The primary operation of an oil shuttle tanker is the loading and unloading of oil cargo at ports. During this process, a large quantity of lighter components evaporate from the oil. These oil vapours are technically called Volatile Organic Compounds (VOC), which are explosive in nature. VOC is also generated when the oil inside the tanks splashes while the ship is at sea. In order to prevent the gases reaching an explosive state, inert gas is used as a blanket over the cargo.
Since the generation of oil vapour will also lead to increase in the tank pressure, the cargo oil storage tanks are provided with vent pipes to discharge VOC to the atmosphere. The intention behind this is to maintain a constant safe pressure inside the tank; however, while doing so, a great amount of energy in the form of VOC is lost, which also leads to environmental problems related to air pollution.
Since VOC is a source of energy, same can be utilised as fuel for ship’s engine in conjunction with heavy oil or diesel. In this article we will discuss the general system which will be required to have a safe VOC fuel supply system for ship’s engine.
To use VOC as fuel it needs to be condensed and stored in a special fabricated tank at high pressure. Following components are required to use VOC as fuel for engines:
– Gas cleaning system : A gas cleaning system is required so that all the impurities carried with the VOC, including rust which has been peeled off from the cargo tank, are removed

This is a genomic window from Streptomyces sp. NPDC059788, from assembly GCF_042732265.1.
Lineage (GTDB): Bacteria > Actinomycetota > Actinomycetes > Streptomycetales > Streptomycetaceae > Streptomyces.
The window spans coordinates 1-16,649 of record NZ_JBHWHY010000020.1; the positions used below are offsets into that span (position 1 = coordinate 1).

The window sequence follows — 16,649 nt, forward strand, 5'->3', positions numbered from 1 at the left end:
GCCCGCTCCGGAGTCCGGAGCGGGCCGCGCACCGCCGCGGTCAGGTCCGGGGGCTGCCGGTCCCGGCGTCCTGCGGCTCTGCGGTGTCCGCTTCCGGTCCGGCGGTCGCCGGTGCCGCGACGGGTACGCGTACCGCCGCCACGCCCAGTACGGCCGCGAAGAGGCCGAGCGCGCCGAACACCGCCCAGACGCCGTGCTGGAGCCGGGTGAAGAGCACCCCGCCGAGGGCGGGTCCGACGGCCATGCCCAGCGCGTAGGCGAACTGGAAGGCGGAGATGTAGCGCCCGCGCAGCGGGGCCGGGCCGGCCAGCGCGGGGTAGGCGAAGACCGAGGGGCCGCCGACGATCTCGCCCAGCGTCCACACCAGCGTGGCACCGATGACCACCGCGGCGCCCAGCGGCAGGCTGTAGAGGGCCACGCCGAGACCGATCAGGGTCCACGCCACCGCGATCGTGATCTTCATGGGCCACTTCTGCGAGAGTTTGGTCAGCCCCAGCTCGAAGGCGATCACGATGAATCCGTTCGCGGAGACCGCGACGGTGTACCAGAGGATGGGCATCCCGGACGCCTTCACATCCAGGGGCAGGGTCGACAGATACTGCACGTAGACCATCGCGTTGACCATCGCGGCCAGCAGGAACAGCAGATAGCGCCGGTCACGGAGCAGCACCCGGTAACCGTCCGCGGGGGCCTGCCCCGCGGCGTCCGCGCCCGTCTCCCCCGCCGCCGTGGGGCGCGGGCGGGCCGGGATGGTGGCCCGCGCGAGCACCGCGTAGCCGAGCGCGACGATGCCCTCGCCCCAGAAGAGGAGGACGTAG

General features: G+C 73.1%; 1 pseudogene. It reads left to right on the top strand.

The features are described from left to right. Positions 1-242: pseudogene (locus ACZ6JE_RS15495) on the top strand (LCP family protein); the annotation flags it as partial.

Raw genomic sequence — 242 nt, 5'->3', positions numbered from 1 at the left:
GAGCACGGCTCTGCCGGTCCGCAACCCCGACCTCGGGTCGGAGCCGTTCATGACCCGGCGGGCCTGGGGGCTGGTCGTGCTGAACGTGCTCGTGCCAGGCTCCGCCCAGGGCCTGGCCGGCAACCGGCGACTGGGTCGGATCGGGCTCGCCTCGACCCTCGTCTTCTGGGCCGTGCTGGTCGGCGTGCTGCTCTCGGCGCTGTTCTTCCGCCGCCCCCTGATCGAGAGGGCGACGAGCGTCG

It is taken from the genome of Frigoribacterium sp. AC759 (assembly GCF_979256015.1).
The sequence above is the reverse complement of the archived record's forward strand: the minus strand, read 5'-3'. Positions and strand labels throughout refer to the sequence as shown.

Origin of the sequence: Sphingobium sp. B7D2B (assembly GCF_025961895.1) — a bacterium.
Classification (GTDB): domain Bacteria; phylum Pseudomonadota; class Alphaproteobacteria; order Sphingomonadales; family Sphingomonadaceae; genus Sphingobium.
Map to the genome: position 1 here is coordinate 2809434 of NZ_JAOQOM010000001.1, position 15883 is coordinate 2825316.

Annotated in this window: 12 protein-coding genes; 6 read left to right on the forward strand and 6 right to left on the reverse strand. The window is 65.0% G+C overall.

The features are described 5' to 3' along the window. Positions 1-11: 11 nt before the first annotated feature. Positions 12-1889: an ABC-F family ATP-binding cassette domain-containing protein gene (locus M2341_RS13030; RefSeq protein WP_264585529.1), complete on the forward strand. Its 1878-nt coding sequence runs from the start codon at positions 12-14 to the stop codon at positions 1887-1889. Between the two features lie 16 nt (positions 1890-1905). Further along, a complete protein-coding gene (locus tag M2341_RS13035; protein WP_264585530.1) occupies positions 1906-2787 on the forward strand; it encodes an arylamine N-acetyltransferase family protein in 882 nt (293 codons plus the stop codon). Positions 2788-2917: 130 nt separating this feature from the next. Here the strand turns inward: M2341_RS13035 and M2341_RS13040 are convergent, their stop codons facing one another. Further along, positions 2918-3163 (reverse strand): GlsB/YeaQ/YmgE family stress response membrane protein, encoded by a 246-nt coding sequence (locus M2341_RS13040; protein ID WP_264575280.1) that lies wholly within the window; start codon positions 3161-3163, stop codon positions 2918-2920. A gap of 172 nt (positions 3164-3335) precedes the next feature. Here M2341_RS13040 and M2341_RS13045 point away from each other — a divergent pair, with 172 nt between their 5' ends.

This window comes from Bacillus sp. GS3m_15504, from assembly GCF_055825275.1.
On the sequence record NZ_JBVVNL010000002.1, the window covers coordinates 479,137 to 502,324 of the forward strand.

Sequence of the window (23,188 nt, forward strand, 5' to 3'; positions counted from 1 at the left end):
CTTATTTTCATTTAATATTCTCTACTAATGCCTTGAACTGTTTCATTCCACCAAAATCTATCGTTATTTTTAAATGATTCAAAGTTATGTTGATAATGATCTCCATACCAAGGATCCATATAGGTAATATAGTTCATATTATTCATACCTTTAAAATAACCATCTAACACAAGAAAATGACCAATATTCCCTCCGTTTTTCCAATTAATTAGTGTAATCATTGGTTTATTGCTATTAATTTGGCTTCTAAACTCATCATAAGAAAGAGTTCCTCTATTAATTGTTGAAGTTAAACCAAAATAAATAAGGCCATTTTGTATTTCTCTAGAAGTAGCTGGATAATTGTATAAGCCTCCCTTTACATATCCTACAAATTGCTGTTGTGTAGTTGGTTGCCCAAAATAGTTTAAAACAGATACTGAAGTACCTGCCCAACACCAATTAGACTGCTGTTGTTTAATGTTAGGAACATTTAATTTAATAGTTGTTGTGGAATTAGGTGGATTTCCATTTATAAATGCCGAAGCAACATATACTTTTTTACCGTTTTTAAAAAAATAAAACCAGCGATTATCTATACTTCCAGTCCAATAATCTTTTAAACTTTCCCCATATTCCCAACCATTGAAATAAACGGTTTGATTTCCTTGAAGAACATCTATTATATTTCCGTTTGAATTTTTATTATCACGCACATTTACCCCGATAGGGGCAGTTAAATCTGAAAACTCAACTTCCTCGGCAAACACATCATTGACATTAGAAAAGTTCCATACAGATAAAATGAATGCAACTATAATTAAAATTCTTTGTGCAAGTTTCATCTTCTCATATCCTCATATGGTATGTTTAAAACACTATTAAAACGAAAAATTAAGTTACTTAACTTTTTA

– Gas condensation system : The inert gas and the light VOC gas (methane and ethane) remain in gaseous form and are normally vented to the atmosphere. After cleaning, the VOC needs to be compressed in liquid form, which may involve several steps depending on the available technologies
– Storage tank : Once the VOC is converted to liquid form, it is stored in a separate storage tank. If the volume to be stored is less than about 300 m3, a pressurised tank storing the liquid VOC at ambient temperature and pressure of about 10-15 bar gauge may be used
– High-pressure supply pump : For a marine engine, the fuel is delivered to the cylinder at high pressure for proper penetration and atomisation. VOC from the storage tank needs to be delivered at around 400 bar at a constant pressure, hence a high- pressure reciprocating diaphragm pump with quantity control is used to ensure a stable pressure at the engine
– A Preheating system : The pipes carrying high pressure VOC may accumulate ice on the outer surface in case of decompression of the pipes, involving flash-boiling of the VOC. To avoid this, a preheater can be installed which will heat the VOC to a temperature of 50 deg C before the engine entry point
– Fuel injection system on the engine: The preheated pressurised VOC is injected directly into the combustion chamber immediately after the injection of a small amount of fuel oil (8% of the oil amount at 100% load), which acts as pilot oil and ensures stable, safe combustion. The special VOC injection valves are operated by a mechatronic system which features computer control to allow for the greatly varying properties of the VOC fuel
By using the above mentioned components on an oil tanker ship, the energy of VOC which otherwise will be previously lost to the atmosphere can be utilised as fuel in running the main engine. This will not only improve the overall Energy Efficiency of the ship but will also reduce the fuel cost – a major aspect of ship’s operating cost.
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An ardent sailor and a techie, Anish Wankhede has voyaged on a number of ships as a marine engineer officer. He loves multitasking, networking, and troubleshooting. He is the one behind the unique creativity and aesthetics at Marine Insight.